Skip Navigation
U.S. flag

An official website of the United States government

Dot gov

The .gov means it’s official.
Federal government websites often end in .gov or .mil. Before sharing sensitive information, make sure you’re on a federal government site.

Https

The site is secure.
The https:// ensures that you are connecting to the official website and that any information you provide is encrypted and transmitted securely.

Your Environment. Your Health.

Brown University

Superfund Research Program

Development of Novel Electrochemical Techniques for Heavy Metals Removal and Remediation

Project Leader: Joseph M. Calo
Grant Number: P42ES013660
Funding Period: 2009-2014
View this project in the NIH Research Portfolio Online Reporting Tools (RePORT)

Learn More About the Grantee

Visit the grantee's eNewsletter page Visit the grantee's eNewsletter page Visit the grantee's Twitter page Visit the grantee's Facebook page Visit the grantee's Video page

Project Summary (2009-2014)

Most of the heavy metals are included among the 275 substances on the 2007 CERCLA Priority List of Hazardous Substances. Thus, the effective remediation of contaminated sites must invariably address the effective removal of heavy metals from contaminated water and aqueous leachates. The goal of this project is the development of new heavy metal removal/remediation/recovery technologies based on electrochemical techniques. Work has included the use of spouted particulate electrodes with circulating conductive particles for electrowinning (i.e., direct metal reduction) of heavy metals from solution. This has been applied to the development of the Cyclic Electrowinning/Precipitation (CEP) System that combines electrowinning with precipitation/redissolution to remove heavy metals from aqueous mixtures onto solid particles in a cyclic process, producing no precipitate sludges external to the process. The spouted particulate electrode is also being used as a contacting device for electrosorption/electrodesorption (ES/ED) processes on adsorbents in an electric field (SBED). Laboratory-scale electrochemical cell results have demonstrated effective performance of ES/ED methods on the removal of As, Cr, and their mixtures at ug/L levels. The SBED approach will also be used for the enhancement of zerovalent iron (ZVI) techniques for the removal of heavy metals, both with and without applied potentials. Work on this project has also identified other heavy metal contamination, purification, and analysis problems that can be effectively addressed using novel electrochemical techniques.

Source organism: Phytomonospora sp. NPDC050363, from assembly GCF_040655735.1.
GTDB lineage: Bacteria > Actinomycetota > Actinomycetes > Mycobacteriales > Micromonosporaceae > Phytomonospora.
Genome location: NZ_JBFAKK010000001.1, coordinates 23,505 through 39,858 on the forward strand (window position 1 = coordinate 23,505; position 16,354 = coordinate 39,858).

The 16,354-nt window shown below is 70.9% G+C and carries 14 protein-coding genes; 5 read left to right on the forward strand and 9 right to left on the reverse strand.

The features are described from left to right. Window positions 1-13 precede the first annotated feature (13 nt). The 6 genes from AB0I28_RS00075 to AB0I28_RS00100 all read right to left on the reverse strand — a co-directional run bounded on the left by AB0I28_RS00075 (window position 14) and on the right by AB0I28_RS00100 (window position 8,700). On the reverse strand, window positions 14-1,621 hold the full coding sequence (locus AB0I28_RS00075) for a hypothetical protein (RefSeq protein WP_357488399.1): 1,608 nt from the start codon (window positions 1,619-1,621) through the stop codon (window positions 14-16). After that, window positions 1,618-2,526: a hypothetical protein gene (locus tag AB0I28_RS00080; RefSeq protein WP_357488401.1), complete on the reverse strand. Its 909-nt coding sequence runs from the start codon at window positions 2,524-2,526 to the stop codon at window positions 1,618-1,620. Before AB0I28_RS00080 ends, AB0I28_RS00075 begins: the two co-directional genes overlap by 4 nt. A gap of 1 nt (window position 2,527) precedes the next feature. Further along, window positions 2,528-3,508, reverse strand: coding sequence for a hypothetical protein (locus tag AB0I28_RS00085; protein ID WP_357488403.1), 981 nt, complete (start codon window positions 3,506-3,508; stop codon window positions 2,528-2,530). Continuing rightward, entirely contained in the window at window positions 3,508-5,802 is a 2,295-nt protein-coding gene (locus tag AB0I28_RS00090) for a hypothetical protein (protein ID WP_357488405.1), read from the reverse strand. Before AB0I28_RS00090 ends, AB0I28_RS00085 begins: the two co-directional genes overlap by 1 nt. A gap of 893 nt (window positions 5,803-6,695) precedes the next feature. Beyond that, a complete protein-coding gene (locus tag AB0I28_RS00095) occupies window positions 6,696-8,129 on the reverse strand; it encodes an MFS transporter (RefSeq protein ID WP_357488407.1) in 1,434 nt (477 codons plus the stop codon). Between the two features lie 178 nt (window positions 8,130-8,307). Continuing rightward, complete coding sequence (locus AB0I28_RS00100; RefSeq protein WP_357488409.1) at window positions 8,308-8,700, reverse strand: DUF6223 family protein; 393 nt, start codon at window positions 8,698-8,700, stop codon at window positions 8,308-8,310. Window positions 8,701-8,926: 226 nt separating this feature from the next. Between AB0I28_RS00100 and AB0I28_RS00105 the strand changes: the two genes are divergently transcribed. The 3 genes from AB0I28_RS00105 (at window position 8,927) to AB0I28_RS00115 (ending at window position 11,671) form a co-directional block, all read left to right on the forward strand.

The project goal will be achieved by fulfilling the following three main objectives:

  1. Electrowinning. This objective is focused primarily on the development of the CEP System, as noted above. This system has been constructed, is operational, and is currently in the test phase.
  2. Electrosorption/Electrodesorption. This objective is focused on the development of ES/ED techniques, including electrochemical cycling, to enhance the uptake of heavy metals from complex mixtures onto adsorbents, and their subsequent regeneration in the SBED system. The latter will also be used for the enhancement of zero-valent iron (ZVI) techniques for the removal of heavy metals, both with and without an applied potential. In the first two objectives, data are being obtained on the removal of heavy metals from complex synthetic mixtures, and then on mixtures derived from contaminated field samples identified in collaboration with RIDEM.
  3. Electrochemical Methods for Other Heavy Metals Contamination Problems. This objective focused on the development and application of electrochemical techniques, such as cyclic electrosorption, electrochemical potential cycling for purification of heavy metal-contaminated materials, electro-deposition of modifiers for the improvement of electrosorption/adsorption performance on adsorbent materials, and the development of electrochemical methods, such as anodic stripping voltammetry (ASV), for more rapid and facile heavy metal analyses.
Back
to Top